Zomtropolis Chapter Thirty-one
Have you ever looked at a dead person?
Death . . . it’s one of those things our brains aren’t built for. We see the person in front of us yet know there’s no one there at the same time. It’s the same brainfreeze I get when I see the undead walking—ghosts, physical forms with no substance.
It was like that with Selena.
I let her into my apartment, not knowing if it was a ghost coming to haunt me or if, somehow, she was healed and back from the dead. Even stranger: back from the dead in a good way.
She didn’t shamble. Didn’t have gray skin. No bruises or cuts or gashes. Just my girl. And she was beautiful even in the filthy garbage bag she wore.
Just like . . . before.
When I opened the door, she ran in, shoved it close behind herself, then threw her arms around me and held me so tight I couldn’t breathe.
“You’re alive,” she said.
I couldn’t find the right words to respond. The best I could come up with was a gentle, “So are you.”
I didn’t know if I was holding a ghost right then or someone with special healing abilities . . . and I didn’t care. Not when it came to her. When you lose something, you’d give anything to get it back, risk it all and just be happy you got a second chance no matter how it came.
“You’re shaking,” she said as she pulled away. “Did they get you? You know, those people outside?”
I simply shook my head.
“Good. There was no one else to turn to and I knew . . . I knew you’d help me if you were still . . .” She didn’t finish, but I knew what she meant.
Then I processed what she said. “Wait. You knew I’d help you if . . . um, if what?”
“If you were still alive.”
“What do you mean?”
“What do you mean what do I mean? Still alive. Breathing. Living. Not one of those creatures.”
I furrowed my brow. Was she okay? Didn’t she know? “Selena, the undead have been around for a while. Don’t you know that?”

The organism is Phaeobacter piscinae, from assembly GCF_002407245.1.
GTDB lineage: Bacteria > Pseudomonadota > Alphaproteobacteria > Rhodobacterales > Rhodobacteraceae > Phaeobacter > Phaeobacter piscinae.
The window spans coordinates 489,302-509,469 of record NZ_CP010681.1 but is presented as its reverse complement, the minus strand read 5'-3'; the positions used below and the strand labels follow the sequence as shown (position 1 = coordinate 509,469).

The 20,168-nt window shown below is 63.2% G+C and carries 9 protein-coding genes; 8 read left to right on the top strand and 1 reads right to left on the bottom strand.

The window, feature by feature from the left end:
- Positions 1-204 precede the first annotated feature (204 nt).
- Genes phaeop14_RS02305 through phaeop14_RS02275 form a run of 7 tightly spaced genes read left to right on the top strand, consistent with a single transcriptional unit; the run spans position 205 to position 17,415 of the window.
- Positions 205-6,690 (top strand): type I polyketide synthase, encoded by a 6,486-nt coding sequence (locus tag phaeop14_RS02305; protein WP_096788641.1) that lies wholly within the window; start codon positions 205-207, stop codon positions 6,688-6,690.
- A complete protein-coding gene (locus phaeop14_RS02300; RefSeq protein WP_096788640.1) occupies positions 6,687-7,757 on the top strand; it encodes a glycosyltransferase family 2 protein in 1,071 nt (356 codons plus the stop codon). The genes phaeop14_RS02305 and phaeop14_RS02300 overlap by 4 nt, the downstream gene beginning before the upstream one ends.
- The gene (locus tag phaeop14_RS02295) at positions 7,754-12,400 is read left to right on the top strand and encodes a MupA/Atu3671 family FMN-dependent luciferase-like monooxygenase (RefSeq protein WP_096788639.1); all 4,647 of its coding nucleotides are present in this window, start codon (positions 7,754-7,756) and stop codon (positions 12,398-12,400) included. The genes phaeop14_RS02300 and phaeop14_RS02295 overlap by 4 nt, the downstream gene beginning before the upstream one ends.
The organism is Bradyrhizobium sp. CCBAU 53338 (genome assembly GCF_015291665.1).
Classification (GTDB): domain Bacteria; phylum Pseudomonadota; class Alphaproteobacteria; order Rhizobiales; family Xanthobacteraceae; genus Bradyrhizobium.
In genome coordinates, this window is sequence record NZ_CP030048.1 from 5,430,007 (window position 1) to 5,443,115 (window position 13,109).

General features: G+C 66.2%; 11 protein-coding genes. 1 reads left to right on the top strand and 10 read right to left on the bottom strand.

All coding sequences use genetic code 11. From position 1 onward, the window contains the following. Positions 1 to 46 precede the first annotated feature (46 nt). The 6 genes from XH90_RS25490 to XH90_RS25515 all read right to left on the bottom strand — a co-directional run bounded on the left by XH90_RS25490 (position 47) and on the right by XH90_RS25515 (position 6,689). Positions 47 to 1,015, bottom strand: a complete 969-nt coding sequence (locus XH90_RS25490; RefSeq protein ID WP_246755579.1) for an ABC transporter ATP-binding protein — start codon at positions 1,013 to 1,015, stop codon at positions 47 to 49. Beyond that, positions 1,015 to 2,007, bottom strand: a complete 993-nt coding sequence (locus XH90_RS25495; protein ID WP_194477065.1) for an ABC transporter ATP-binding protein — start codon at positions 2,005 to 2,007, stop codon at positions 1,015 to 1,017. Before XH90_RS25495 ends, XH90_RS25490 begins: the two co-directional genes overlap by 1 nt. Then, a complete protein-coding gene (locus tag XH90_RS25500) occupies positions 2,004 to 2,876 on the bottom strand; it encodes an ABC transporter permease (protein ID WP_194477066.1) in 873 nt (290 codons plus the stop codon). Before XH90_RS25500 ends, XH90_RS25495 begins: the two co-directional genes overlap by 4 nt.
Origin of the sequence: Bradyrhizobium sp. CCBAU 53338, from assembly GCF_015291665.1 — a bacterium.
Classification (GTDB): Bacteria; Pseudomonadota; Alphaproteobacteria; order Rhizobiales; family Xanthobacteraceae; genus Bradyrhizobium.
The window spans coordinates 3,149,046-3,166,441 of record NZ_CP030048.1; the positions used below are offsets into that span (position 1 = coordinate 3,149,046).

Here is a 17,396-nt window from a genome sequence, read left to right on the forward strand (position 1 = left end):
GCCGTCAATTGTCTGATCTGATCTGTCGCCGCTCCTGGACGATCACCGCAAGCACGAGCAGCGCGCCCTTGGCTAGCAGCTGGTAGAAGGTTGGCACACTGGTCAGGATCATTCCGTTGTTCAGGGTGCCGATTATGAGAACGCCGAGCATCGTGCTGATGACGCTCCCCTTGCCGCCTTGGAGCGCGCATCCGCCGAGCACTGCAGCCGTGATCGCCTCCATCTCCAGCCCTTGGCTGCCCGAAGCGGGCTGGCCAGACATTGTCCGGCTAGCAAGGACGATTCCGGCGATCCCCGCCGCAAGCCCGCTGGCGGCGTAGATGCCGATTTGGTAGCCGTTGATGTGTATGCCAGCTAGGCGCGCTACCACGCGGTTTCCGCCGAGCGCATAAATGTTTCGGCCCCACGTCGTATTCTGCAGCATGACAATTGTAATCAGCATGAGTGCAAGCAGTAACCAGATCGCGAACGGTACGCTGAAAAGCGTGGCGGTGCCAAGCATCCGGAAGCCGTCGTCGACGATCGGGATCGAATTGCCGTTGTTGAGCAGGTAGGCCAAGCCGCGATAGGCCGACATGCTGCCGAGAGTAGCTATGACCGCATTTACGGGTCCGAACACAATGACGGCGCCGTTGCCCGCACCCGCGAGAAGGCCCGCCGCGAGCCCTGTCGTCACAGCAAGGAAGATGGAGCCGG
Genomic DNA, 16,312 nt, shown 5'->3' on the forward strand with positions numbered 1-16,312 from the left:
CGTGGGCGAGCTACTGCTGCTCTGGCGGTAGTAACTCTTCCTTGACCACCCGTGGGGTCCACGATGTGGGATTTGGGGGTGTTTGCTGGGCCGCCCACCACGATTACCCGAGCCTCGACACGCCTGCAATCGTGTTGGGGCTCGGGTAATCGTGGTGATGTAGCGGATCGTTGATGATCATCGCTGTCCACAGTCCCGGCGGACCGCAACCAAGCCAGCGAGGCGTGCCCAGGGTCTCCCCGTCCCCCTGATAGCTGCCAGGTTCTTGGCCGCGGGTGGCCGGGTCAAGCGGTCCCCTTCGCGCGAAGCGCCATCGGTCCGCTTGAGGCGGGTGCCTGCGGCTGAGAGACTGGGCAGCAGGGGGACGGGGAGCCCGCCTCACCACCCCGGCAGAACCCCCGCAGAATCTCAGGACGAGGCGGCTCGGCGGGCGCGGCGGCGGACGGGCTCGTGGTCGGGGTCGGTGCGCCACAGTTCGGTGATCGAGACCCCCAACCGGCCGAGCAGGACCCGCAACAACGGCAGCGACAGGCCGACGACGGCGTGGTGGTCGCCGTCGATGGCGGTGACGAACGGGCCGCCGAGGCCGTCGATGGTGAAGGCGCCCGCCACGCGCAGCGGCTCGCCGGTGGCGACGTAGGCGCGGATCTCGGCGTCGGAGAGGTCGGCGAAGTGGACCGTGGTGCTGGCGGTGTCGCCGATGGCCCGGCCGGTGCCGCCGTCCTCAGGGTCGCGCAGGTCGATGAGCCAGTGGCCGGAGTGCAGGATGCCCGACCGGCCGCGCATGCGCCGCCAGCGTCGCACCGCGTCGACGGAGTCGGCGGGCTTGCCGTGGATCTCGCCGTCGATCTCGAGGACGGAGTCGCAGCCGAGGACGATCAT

She appeared as if to say something, then held back. Her eyes searched the air, as if seeing something I couldn’t. “I came here. I saw those things.”
“Where were you? How did you–?”
“I was home.”
Déjà vu hit me like a punch to the face. We had a conversation like this before. She had on the garbage bag, but this time she wasn’t hurt.
“Selena, we’ve already crossed this road. Don’t you remember? This isn’t normal. We were just together. We were . . . and then . . .” Why couldn’t I tell her what happened? It was those eyes. Her beautiful brown eyes. The way she held my gaze told me everything: she didn’t remember. She looked at me with nothing but question marks for irises, her brow slightly furrowed as if I was the one with the screwed up memory. And to be honest, that very well could be.
The blessed relief at her resurrection fled and I wondered if I was truly talking to someone or, in reality, was merely talking to myself. This shouldn’t be so hard.
Are you supposed to entertain imaginary friends? Or do you give in to the delusion because if you don’t your brain—that created the delusion in the first place—needs to take part in the fantasy or it’ll fry itself from within.
All I could say was, “Are you real?”
Her gaze softened and she smiled just a little, in that way where you knew she was happy and thought you were cute. “I’m real, Marty.”
I took her in my arms again. She didn’t embrace me back right away, but after a moment, she held me tight.
Ghost or not, we were together.
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